We will be asking what the policy is going forward. How will the club be deciding how big the price rise will be? What percentage of income do they see coming from the tickets in future years?  The club must have figures in mind – will they tell us what they are and why?  We are asking for the transparency that Tony Fernandes has promised in the interview.

The need to ask these questions is given more urgency given that the co-chairman said both that he wants to reduce ticket prices, but also that ticket revenue was likely to become “vitally important”;  “We have to change the mindset, ticket revenue could become extremely important to us”, “A lot of QPR’s problems stem from owners having to pump money in constantly, because we can’t generate enough money from Loftus Road”, he said.


We welcome the co-chairman’s comment in the interview that “it’s best to be transparent” and we hope that translates into the club sharing concrete information about its plans for the future.

We believe the co-chairman should have a change of heart when it comes to taking part in fans’ forums. He was critical of these – saying these only reached “40 or 50 people”. In fact, there may be that number in the room but the forums are watched by a much larger group of supporters through the website either live or later. As chairman Tony Fernandes last took part in a fans’ forum in May 2014, a successful event where he was seen to be listening to and responding to questions from supporters. It’s a great opportunity for him to communicate.

Finances and infrastructure

Also welcome are the co-chairman’s comments  that the club is working towards living within its means, that progress is being made on a new training ground and stadium, on improvements to scouting and youth development, and we hope further progress is made on these. 

 Thanks go to Clive Whittingham and Loft for Words for the interview, which can be found here:

Posted in Boardroom, QPR1st

Football supporters make a difference

Congratulations to Liverpool supporters for their campaign which has led to a u-turn by the club’s owners with a two-year freeze on Anfield ticket prices – and to the Football Supporters Federation which successfully called for an increase in the number of FA Cup final ticket going to supporters of the competing teams.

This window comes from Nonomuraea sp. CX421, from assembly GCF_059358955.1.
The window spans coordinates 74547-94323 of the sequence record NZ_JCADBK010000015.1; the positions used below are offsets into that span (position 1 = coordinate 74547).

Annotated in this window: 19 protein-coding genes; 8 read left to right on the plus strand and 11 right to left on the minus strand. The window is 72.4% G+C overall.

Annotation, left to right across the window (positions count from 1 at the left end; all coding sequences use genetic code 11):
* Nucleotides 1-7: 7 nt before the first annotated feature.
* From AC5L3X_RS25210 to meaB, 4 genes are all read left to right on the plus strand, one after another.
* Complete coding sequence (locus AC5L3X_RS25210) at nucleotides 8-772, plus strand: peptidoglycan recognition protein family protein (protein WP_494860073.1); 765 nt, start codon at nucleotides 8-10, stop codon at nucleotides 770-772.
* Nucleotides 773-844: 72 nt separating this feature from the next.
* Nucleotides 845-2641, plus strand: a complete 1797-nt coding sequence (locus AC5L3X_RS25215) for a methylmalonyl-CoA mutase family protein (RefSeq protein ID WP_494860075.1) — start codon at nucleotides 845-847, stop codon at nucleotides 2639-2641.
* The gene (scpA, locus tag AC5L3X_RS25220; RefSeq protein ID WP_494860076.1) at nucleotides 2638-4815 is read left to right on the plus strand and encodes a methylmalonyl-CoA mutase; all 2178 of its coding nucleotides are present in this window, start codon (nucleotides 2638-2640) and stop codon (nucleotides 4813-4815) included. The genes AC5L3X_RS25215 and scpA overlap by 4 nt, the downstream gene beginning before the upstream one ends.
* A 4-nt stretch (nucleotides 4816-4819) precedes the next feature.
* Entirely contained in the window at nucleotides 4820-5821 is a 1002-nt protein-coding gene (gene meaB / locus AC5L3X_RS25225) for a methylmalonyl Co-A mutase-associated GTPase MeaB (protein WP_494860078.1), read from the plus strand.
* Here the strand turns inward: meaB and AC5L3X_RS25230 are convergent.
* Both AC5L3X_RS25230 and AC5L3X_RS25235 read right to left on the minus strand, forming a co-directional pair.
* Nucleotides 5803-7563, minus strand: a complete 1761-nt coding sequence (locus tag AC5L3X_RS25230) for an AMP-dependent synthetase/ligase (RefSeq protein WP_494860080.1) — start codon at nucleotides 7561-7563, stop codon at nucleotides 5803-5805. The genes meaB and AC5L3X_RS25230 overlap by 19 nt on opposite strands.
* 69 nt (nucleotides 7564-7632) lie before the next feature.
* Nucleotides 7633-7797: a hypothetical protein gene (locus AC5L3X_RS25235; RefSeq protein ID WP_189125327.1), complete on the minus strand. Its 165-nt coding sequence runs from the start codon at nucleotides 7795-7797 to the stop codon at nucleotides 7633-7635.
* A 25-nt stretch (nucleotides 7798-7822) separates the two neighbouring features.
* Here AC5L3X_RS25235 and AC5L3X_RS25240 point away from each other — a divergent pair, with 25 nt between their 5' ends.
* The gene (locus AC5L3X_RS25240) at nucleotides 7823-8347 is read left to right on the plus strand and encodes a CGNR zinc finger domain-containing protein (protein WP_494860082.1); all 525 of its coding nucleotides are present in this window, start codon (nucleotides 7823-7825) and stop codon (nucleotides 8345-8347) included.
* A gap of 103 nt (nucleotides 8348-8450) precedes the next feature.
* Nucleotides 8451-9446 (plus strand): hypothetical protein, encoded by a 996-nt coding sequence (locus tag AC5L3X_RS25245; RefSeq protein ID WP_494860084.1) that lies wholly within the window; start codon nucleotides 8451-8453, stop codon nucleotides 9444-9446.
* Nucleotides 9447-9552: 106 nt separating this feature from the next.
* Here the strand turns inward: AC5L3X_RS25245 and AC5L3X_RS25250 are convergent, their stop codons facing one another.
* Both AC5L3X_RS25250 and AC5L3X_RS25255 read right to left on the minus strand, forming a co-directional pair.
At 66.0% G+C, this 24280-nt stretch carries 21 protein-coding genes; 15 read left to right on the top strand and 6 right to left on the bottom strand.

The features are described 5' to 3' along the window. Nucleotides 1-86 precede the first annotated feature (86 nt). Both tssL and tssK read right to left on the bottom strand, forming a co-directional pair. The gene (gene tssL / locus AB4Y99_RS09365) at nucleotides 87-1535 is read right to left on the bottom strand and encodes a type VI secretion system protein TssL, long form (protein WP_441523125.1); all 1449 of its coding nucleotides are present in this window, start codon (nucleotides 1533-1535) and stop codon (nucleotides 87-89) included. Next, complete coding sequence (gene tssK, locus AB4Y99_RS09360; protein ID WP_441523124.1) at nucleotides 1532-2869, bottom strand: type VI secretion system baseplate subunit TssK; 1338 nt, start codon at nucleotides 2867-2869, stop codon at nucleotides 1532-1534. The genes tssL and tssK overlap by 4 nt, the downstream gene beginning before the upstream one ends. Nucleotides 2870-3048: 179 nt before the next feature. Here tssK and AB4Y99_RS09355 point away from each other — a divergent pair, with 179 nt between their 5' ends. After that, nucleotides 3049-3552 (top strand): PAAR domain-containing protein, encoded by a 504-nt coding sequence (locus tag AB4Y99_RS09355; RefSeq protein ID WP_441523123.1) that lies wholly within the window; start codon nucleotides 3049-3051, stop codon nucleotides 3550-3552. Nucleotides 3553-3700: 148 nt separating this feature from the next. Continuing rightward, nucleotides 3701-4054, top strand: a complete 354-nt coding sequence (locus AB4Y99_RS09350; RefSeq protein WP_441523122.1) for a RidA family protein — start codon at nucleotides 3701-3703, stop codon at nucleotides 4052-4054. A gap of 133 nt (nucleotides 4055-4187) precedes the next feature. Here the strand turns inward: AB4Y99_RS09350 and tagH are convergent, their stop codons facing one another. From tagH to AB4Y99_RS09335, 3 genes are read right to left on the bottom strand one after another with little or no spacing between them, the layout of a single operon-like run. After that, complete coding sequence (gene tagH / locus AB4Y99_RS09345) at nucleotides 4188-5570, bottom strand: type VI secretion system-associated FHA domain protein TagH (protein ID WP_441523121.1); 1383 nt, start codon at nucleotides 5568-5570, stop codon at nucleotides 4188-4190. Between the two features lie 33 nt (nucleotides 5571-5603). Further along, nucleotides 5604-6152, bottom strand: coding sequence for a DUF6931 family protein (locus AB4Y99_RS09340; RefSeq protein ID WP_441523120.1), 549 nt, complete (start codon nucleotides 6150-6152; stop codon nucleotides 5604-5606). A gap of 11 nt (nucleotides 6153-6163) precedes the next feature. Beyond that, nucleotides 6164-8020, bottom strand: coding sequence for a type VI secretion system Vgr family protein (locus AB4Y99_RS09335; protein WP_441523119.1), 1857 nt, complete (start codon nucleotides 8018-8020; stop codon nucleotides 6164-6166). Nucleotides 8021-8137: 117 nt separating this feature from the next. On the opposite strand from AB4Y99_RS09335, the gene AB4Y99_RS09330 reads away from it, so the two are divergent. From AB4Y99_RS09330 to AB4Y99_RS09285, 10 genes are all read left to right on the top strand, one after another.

Both cases showed that concerted action by football supporters can influence clubs and governing bodies.

Liverpool ticket price freeze

The Liverpool campaign shows what can be done by football fans at a club when they come together in their different groups and as individuals, working to right a wrong. The success was built on a campaign and protests against high ticket prices which have been ongoing for many months. It culminated in the 77th minute walk-out by 10,000 supporters following the announcement of next year’s ticket prices.

We believe clubs, to thrive in the long-term, must have deep links into their communities and ordinary local people must not be priced out of live football.

7,000 more tickets for fans in the Cup final

The FA has agreed to increase the number of FA Cup final tickets given to fans of competing finalists by 7,000.

This follows a campaign by supporter organisations led by the FSF. Last month the FSF wrote to the FA in a letter signed by more than 90 fan groups – including QPR1st – calling on the governing body to increase the number of FA Cup final tickets for fans of the two competing finalists.

Previously, only 25,000 of Wembley’s 90,000 seats were given to each competing team. This will now increase to 28,732 – an overall increase from 71% to 80% of available tickets.

See more on the FSF action at:

Posted in Community, QPR1st

QPR1st Supporters’ Trust thanks Amit Bhatia for his work as chairman of the Community Trust.

QPR1st Supporters’ Trust thanks Amit Bhatia for his work as chairman of the Community Trust.